I was shocked that I could hear the street noise almost as if I were down on the street. The nurse explained some of what we were hearing were the drug addicts who were receiving free injections at the methadone clinic. She said it got even louder because of frequent fights and police sirens. Another surprise for a small town girl. Addicts receiving free injections?!?! Only in America.

Although I loved the years living out in the country, I find the city fascinating. I could see a man talking on his cell phones on his balcony, (I wasn't snooping - just observing), a few pan-handlers, the inevitable saggy pants kids on skateboards, business people striding purposefully, homeless rambling dejectedly. It seemed their walk matched their ambitions and hopes in life.

When I spotted window cleaners, I couldn't stop staring. How can they NOT be afraid? I was so entertained, I was glad the doctor was running behind schedule. Scott wasn't as easily entertained. I watched them hanging from their ropes, sitting on a small perch, and wiping with incredible efficiency. After awhile, I was able to judge which of the three window-cleaners was using the most efficient routine and felt like cheering him on like you would at a football game. I was wondering if they were racing against each other. I also wondered what cleaning product they were using....I always leave streaks....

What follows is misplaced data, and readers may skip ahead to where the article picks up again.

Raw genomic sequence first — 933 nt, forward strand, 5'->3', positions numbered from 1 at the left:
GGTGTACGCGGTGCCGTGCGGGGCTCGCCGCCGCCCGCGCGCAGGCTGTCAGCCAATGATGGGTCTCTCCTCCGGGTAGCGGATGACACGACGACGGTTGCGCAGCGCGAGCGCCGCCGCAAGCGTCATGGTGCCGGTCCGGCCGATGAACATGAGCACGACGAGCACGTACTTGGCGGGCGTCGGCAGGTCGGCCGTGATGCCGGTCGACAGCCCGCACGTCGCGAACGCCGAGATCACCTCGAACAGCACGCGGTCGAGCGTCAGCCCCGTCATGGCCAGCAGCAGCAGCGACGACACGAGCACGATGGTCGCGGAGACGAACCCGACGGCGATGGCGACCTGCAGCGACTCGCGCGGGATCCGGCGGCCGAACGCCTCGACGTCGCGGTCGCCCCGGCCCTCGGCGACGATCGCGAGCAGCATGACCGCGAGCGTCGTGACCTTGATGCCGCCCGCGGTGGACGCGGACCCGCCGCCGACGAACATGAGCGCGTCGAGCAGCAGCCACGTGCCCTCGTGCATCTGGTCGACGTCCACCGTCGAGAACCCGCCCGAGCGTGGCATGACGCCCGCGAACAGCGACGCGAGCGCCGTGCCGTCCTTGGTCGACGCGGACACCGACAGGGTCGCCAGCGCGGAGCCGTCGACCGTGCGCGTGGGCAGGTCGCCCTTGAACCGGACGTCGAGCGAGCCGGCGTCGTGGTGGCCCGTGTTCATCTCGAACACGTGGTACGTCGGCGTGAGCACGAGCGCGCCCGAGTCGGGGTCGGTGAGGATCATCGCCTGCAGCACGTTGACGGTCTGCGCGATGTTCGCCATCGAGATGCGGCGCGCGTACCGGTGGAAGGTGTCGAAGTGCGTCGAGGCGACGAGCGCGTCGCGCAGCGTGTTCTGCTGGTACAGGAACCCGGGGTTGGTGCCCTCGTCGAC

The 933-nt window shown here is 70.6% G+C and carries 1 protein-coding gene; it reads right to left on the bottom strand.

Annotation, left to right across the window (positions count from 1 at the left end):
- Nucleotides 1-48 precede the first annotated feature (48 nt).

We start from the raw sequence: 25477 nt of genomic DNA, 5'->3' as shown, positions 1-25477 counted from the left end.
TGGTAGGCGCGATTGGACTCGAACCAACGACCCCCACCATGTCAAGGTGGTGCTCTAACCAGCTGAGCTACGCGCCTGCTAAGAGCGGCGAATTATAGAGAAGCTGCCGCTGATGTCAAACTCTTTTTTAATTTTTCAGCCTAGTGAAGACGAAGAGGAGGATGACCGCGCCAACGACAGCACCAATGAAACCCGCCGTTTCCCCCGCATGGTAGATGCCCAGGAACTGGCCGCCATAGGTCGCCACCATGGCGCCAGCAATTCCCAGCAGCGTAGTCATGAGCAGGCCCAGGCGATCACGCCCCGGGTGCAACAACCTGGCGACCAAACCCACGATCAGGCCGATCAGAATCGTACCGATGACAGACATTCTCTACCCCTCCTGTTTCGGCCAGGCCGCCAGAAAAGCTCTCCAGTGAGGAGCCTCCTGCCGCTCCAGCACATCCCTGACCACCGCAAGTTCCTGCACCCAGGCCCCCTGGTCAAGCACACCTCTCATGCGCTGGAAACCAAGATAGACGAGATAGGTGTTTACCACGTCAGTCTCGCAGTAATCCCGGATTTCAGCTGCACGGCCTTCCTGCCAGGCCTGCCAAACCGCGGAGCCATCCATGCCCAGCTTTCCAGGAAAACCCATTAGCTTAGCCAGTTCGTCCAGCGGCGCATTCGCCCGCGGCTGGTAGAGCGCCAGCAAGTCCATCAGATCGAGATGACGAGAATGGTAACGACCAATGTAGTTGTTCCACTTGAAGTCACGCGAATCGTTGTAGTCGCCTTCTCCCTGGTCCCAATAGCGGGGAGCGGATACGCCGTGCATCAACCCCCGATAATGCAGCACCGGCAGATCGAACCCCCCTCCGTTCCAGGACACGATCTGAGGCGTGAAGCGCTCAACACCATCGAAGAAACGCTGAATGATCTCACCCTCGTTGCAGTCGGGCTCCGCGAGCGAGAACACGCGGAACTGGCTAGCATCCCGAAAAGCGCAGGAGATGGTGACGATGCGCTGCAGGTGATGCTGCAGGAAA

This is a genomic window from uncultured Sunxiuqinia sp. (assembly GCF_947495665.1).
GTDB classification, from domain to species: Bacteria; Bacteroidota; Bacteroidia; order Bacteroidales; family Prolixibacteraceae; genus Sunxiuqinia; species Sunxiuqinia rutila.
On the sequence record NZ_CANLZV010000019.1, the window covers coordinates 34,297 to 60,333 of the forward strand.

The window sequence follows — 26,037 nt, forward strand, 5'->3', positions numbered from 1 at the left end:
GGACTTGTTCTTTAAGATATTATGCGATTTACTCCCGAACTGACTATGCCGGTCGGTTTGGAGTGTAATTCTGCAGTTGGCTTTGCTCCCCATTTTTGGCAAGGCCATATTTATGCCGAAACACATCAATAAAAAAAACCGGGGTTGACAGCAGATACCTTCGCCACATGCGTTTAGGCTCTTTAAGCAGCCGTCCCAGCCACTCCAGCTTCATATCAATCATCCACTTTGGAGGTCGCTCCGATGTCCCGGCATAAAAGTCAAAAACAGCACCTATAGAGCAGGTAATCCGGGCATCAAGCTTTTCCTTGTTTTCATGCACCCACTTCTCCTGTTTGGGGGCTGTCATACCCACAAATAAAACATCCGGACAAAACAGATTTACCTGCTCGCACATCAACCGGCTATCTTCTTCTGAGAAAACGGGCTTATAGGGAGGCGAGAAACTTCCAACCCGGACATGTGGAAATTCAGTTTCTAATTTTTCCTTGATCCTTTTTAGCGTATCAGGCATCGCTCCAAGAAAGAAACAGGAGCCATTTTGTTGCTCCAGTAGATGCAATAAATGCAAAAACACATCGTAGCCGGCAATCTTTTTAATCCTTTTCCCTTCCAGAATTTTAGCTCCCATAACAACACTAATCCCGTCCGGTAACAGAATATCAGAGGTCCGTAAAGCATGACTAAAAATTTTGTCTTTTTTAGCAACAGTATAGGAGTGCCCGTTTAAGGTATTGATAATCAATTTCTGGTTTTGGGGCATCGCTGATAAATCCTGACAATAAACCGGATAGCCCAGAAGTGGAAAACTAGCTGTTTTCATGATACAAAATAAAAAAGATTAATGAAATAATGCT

When the doc came in, I reluctantly put away my camera and got down to business.
The surgeon went through a list of worst case scenarios that could occur during a surgery and I can't remember any of those big words.
We were surprised to find that the lump that is giving us the most concern is not one we have been following. It is behind the right jawbone, cleverly hidden in the tissue. At 5 mm, it is "the size of a bb" and Dr. M is not positive he can find it. It is the proverbial needle-in-the-haystack. Yet, if they leave it, the cancer will grow and possibily spread to the lungs.
I told the doc we were born-again Christians and had probably a few thousand people praying, between the churches across the US and overseas where we know missionaries.
He raised his eyebrows and said, "Well, I wish those prayers would make me perfect."
I know his heart's desire is to heal everyone, and it must be frustrating to know you can't, but I explained him that as people were praying for me, they were praying for him and there would be two sets of hands in that surgery, his and the Lord's.